Eye-Popping

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by Joshua Foust on 1/30/2012 · 2 comments

Andrew Kramer has a report on Uncle Nazzy’s latest attempt to soothe Zhanaozen with sweet, sweet cash:

Prime Minister Karim Q. Massimov said in a telephone interview last week that the government would give oil workers raises of up to several hundred dollars a month and would invest about $300 million in the town. “I strongly believe this issue will be resolved soon and it will not spread to the foreign companies working in Kazakhstan,” he said.

He said the state oil company resisted meeting worker demands earlier in part because salaries in this town were already about 20 percent higher than those of state oil company employees elsewhere, the result of earlier, successful strikes.

We’ll see what happens. The thing with this is, it will probably work, at least in the sense of defusing the worst of the tensions that inspired protesters to be throwing rocks at the SWAT teams. So far, Nazarbayev’s advisers — who include Tony Blair’s consulting firm — seem to be giving sound advice: firing people at the top, launching investigations, and promising reforms.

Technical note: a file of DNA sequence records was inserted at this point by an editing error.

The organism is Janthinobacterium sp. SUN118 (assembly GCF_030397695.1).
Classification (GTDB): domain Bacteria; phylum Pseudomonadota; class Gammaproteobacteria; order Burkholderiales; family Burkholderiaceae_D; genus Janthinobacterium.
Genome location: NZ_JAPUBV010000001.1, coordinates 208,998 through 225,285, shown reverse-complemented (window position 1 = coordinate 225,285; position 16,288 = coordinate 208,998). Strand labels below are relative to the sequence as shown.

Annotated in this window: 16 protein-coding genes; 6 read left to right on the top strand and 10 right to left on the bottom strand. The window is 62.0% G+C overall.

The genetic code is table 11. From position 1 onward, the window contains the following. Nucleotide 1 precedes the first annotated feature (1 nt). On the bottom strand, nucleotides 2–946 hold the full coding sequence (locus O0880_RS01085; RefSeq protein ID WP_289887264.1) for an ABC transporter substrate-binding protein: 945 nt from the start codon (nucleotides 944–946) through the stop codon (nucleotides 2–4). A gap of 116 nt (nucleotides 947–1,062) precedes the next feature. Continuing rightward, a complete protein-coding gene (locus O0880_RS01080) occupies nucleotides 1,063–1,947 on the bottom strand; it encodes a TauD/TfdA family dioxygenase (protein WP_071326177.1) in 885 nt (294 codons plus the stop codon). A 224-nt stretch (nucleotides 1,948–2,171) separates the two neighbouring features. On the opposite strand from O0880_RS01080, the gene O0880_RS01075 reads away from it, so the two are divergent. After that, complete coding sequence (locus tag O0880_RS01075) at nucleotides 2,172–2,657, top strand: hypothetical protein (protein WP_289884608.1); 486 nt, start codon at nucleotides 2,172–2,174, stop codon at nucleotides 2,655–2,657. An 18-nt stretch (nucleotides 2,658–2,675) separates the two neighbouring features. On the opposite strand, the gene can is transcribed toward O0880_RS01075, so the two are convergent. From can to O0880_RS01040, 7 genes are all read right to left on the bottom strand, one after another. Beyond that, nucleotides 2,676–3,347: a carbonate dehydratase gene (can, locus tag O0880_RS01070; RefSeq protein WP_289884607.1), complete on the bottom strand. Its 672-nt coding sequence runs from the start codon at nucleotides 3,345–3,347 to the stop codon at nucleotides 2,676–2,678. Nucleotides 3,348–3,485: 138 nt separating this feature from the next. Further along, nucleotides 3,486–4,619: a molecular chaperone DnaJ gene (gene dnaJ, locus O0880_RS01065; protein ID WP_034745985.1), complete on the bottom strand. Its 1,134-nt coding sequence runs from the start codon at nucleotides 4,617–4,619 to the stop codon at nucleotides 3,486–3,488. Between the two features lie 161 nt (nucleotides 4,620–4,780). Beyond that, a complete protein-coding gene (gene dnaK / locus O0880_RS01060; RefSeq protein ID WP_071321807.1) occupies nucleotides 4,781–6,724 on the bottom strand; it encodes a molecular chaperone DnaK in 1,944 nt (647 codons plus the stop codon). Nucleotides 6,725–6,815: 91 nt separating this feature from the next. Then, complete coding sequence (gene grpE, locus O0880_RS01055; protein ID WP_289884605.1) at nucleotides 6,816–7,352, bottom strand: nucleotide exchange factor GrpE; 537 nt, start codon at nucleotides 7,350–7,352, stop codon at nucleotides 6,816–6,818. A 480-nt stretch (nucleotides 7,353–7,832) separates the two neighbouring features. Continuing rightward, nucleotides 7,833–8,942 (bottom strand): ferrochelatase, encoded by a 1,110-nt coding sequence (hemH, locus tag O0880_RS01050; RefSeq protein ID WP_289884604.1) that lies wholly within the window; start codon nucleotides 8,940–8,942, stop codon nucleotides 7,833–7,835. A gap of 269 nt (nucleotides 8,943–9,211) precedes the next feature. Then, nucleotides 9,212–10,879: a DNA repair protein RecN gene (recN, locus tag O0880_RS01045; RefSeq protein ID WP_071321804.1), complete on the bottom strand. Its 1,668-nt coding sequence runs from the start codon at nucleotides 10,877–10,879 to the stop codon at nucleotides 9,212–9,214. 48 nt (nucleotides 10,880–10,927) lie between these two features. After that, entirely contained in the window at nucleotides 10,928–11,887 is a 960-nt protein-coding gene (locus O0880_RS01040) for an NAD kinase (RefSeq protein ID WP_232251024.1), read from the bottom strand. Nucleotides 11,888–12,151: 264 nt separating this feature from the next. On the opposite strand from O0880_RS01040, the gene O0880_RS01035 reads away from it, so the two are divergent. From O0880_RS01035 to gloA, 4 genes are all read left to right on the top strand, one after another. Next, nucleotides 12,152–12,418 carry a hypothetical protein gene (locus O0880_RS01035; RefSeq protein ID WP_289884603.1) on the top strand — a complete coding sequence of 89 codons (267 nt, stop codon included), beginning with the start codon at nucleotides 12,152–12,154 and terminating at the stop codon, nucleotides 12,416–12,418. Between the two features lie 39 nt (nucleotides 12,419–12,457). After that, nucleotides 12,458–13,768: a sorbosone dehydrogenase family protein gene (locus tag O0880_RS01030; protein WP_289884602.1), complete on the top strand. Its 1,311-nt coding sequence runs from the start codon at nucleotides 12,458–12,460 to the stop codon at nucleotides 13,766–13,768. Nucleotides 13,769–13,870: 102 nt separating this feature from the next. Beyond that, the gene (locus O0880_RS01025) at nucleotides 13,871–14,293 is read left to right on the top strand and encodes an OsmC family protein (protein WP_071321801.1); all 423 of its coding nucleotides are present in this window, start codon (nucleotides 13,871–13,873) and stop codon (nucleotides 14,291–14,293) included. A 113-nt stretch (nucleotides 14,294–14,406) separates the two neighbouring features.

That being said, the Kazakh government is still behaving unacceptably. The women who alleged abuse by the Kazakh police need to be acknowledged and the police responsible need to be punished. The award ceremony for the policy involved in the crackdown was worse than tacky: it was openly insulting to the families who lost loved ones when those warmly rewarded police shot them in the back then beat them to death. And away from Zhanaozen, the Kazakh government is still harassing and constraining its opposition movement, which is hardly the behavior of a mature, adult country (whatever its paens to democratization).

The Kazakh government has a long way to go, in other words. Kramer tries to tie this latest move to the current round of haggling over access to Kashagan, a rich oil field in the North Caspian. Last year, Shell closed its Kashagan office last year over a difference in price estimates between the Dutch company and Astana. The move led to a flurry of renegotiations with international oil firms, and led to an announced breakthrough last

ExxonMobil and ConoccoPhillips have the big U.S. stakes in Kashagan (all the oil companies involved there, which include Eni, Shell, and Total, share a 16.8% ownership). Last year, during the intrigue over Shell closing its office, there were rumors that ExxonMobil would reduce its stake in the project, but those never panned out.